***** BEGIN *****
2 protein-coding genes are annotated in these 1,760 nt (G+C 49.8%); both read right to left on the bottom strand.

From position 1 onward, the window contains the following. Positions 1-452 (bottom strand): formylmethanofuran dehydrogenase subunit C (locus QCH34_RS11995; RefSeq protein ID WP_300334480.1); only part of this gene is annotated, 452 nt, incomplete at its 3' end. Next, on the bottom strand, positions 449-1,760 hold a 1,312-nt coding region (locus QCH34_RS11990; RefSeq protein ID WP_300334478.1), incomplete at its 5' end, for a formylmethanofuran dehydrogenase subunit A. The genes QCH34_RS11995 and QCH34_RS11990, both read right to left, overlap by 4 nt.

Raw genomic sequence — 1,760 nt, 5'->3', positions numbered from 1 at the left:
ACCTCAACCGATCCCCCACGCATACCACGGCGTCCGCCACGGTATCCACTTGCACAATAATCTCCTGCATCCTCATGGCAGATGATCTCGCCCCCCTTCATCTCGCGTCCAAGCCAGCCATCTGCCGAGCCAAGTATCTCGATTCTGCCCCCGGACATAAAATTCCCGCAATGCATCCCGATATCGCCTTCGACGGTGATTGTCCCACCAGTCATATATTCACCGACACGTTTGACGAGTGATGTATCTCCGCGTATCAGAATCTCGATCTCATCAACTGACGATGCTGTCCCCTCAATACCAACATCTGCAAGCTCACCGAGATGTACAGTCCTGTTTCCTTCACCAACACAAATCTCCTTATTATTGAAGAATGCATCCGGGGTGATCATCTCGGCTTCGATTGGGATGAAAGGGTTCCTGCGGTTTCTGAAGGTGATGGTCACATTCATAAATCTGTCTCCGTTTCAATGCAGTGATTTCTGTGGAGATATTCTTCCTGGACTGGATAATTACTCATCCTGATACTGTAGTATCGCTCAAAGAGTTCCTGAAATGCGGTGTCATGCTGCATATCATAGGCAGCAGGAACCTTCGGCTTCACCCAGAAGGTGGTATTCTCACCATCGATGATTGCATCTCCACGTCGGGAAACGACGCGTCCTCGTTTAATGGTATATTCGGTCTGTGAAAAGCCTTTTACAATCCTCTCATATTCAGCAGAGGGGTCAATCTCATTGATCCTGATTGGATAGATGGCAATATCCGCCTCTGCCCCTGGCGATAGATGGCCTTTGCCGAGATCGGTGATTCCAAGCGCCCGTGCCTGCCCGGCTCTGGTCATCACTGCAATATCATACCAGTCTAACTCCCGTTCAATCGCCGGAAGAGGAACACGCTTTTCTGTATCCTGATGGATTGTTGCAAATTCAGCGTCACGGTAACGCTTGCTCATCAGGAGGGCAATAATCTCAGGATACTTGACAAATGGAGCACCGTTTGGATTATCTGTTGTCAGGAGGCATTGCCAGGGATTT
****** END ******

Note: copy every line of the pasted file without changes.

2 protein-coding genes are annotated in these 1,760 nt (G+C 49.8%); both read right to left on the bottom strand.

From position 1 onward, the window contains the following. Positions 1-452 (bottom strand): formylmethanofuran dehydrogenase subunit C (locus QCH34_RS11995; RefSeq protein ID WP_300334480.1); only part of this gene is annotated, 452 nt, incomplete at its 3' end. Next, on the bottom strand, positions 449-1,760 hold a 1,312-nt coding region (locus QCH34_RS11990; RefSeq protein ID WP_300334478.1), incomplete at its 5' end, for a formylmethanofuran dehydrogenase subunit A. The genes QCH34_RS11995 and QCH34_RS11990, both read right to left, overlap by 4 nt.

Raw genomic sequence — 1,760 nt, 5'->3', positions numbered from 1 at the left:
ACCTCAACCGATCCCCCACGCATACCACGGCGTCCGCCACGGTATCCACTTGCACAATAATCTCCTGCATCCTCATGGCAGATGATCTCGCCCCCCTTCATCTCGCGTCCAAGCCAGCCATCTGCCGAGCCAAGTATCTCGATTCTGCCCCCGGACATAAAATTCCCGCAATGCATCCCGATATCGCCTTCGACGGTGATTGTCCCACCAGTCATATATTCACCGACACGTTTGACGAGTGATGTATCTCCGCGTATCAGAATCTCGATCTCATCAACTGACGATGCTGTCCCCTCAATACCAACATCTGCAAGCTCACCGAGATGTACAGTCCTGTTTCCTTCACCAACACAAATCTCCTTATTATTGAAGAATGCATCCGGGGTGATCATCTCGGCTTCGATTGGGATGAAAGGGTTCCTGCGGTTTCTGAAGGTGATGGTCACATTCATAAATCTGTCTCCGTTTCAATGCAGTGATTTCTGTGGAGATATTCTTCCTGGACTGGATAATTACTCATCCTGATACTGTAGTATCGCTCAAAGAGTTCCTGAAATGCGGTGTCATGCTGCATATCATAGGCAGCAGGAACCTTCGGCTTCACCCAGAAGGTGGTATTCTCACCATCGATGATTGCATCTCCACGTCGGGAAACGACGCGTCCTCGTTTAATGGTATATTCGGTCTGTGAAAAGCCTTTTACAATCCTCTCATATTCAGCAGAGGGGTCAATCTCATTGATCCTGATTGGATAGATGGCAATATCCGCCTCTGCCCCTGGCGATAGATGGCCTTTGCCGAGATCGGTGATTCCAAGCGCCCGTGCCTGCCCGGCTCTGGTCATCACTGCAATATCATACCAGTCTAACTCCCGTTCAATCGCCGGAAGAGGAACACGCTTTTCTGTATCCTGATGGATTGTTGCAAATTCAGCGTCACGGTAACGCTTGCTCATCAGGAGGGCAATAATCTCAGGATACTTGACAAATGGAGCACCGTTTGGATTATCTGTTGTCAGGAGGCATTGCCAGGGATTT